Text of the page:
Cash flow is the life blood of the construction industry, goes the mantra. Construction projects often have long supply chains. When cash stops flowing down the chain, businesses can fail. There is all too much recent evidence of this.

Someone in the chain (say, a main contractor) could seek to provide in a contract that it does not have to pay the party below (subcontractor) until it has been paid by the party above (employer). This is a 'pay-when-paid' clause.

Section 3 of the Construction Contracts Act 2013 does away with 'pay when paid' clauses. It provides that a term in a construction contract is 'ineffective' to the extent that it provides that payment of an amount due, or the timing of such a payment, is conditional on the making of a payment by a person who is not a party to that contract.

There is an insolvency exception, for when the 'other person' (in our example, the employer, a company) is subject to one of four types of event:

(a) Winding up proceedings under the Companies Act (b) Examinership proceedings under the Companies Act (c) A winding-up or similar order by a court (d) Appointment of a receiver over any of its property or assets (e) A corresponding event under the law of any state to which the EU Insolvency Regulation applies.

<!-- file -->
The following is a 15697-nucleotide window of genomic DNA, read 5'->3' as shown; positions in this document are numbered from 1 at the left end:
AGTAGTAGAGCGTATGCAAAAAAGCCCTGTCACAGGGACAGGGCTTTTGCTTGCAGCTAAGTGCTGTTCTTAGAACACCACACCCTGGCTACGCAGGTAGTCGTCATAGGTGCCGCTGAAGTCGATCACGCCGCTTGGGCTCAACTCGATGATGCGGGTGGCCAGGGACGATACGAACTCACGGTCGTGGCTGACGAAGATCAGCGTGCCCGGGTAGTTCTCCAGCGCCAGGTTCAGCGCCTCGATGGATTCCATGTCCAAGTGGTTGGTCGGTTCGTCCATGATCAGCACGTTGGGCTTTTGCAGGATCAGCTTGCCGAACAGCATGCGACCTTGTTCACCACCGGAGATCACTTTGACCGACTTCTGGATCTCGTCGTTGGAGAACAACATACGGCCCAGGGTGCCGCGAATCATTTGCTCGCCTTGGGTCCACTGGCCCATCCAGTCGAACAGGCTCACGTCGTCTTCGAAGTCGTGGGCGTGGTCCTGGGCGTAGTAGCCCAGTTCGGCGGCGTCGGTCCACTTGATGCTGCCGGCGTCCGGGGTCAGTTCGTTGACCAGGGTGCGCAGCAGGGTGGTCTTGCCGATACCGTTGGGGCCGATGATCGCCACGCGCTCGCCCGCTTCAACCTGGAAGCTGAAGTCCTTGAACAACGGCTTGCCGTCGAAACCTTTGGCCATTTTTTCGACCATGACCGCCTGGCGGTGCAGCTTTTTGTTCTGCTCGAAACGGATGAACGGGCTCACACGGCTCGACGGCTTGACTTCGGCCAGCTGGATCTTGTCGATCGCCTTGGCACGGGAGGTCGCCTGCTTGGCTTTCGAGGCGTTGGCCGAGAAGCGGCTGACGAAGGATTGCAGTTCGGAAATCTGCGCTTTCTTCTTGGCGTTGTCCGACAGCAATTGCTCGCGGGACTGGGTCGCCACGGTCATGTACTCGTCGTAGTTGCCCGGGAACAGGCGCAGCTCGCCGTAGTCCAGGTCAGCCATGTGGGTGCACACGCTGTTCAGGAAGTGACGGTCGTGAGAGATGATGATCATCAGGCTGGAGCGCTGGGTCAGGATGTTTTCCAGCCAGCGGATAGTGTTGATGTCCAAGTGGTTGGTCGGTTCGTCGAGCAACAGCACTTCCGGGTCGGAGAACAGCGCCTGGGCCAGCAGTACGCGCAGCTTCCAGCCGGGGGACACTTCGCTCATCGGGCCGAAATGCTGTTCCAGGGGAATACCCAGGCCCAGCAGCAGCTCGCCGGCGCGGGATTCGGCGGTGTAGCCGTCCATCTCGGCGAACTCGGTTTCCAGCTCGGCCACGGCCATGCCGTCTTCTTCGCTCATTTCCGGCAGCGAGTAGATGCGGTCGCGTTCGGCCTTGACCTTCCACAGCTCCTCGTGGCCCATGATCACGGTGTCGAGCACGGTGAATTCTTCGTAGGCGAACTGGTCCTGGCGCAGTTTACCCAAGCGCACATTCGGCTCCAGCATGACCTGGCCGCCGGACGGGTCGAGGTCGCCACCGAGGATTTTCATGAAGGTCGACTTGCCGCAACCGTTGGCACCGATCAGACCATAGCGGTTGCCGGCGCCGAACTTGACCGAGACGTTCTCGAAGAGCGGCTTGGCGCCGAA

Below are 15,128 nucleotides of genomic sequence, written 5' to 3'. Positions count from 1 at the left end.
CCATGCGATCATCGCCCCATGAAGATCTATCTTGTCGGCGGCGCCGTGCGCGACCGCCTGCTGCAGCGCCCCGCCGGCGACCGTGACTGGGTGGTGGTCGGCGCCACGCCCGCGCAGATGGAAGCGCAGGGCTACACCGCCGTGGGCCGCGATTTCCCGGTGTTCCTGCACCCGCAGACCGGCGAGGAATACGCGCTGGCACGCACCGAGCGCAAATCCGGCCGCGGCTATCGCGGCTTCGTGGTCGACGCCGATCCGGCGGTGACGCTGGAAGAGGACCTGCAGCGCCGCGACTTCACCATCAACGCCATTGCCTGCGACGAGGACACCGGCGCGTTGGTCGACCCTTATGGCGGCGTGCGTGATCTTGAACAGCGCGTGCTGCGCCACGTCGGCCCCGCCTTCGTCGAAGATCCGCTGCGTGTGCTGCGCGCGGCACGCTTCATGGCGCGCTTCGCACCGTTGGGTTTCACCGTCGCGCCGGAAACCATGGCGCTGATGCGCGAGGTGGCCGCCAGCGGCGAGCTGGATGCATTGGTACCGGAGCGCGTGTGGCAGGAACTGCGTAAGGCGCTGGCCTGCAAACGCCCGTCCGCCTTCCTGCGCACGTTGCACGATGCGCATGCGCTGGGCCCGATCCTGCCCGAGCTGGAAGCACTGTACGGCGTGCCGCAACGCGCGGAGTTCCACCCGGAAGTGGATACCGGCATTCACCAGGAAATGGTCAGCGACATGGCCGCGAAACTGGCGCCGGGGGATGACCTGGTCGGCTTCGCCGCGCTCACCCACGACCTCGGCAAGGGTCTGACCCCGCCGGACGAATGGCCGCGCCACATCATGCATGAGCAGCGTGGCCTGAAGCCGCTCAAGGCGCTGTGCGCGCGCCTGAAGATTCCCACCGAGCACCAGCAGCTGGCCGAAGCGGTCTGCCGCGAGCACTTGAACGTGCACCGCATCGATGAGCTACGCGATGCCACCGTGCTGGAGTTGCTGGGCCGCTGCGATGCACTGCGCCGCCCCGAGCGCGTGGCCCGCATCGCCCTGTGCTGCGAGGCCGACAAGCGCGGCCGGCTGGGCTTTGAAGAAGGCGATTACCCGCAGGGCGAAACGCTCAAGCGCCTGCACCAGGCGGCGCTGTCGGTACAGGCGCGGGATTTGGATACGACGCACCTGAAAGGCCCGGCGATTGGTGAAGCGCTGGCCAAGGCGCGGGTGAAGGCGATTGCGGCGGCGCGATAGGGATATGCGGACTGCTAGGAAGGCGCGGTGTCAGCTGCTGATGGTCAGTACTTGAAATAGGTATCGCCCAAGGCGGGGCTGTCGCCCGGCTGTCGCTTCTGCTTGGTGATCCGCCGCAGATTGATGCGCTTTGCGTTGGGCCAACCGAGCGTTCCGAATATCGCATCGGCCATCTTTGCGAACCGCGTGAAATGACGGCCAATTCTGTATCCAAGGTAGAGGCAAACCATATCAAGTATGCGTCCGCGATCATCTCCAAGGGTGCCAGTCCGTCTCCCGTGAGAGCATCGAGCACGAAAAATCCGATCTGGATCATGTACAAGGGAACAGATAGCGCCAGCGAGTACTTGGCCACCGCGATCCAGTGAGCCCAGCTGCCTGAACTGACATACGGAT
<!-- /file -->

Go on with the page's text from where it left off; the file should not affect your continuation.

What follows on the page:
What if the employer is an English company? At present, commencement of winding-up or administration proceedings against an English company would be covered by item (e). Post-Brexit, it would not, because the Insolvency Regulation will not apply to the UK. Thus, a main contractor would not be entitled to invoke a pay-when-paid clause because winding-up or administration proceedings had been commenced in the UK involving an employer incorporated there. A pay-when-paid clause could still be invoked after the UK employer had been wound-up by order of a UK court, or if a receiver was appointed over any of its assets.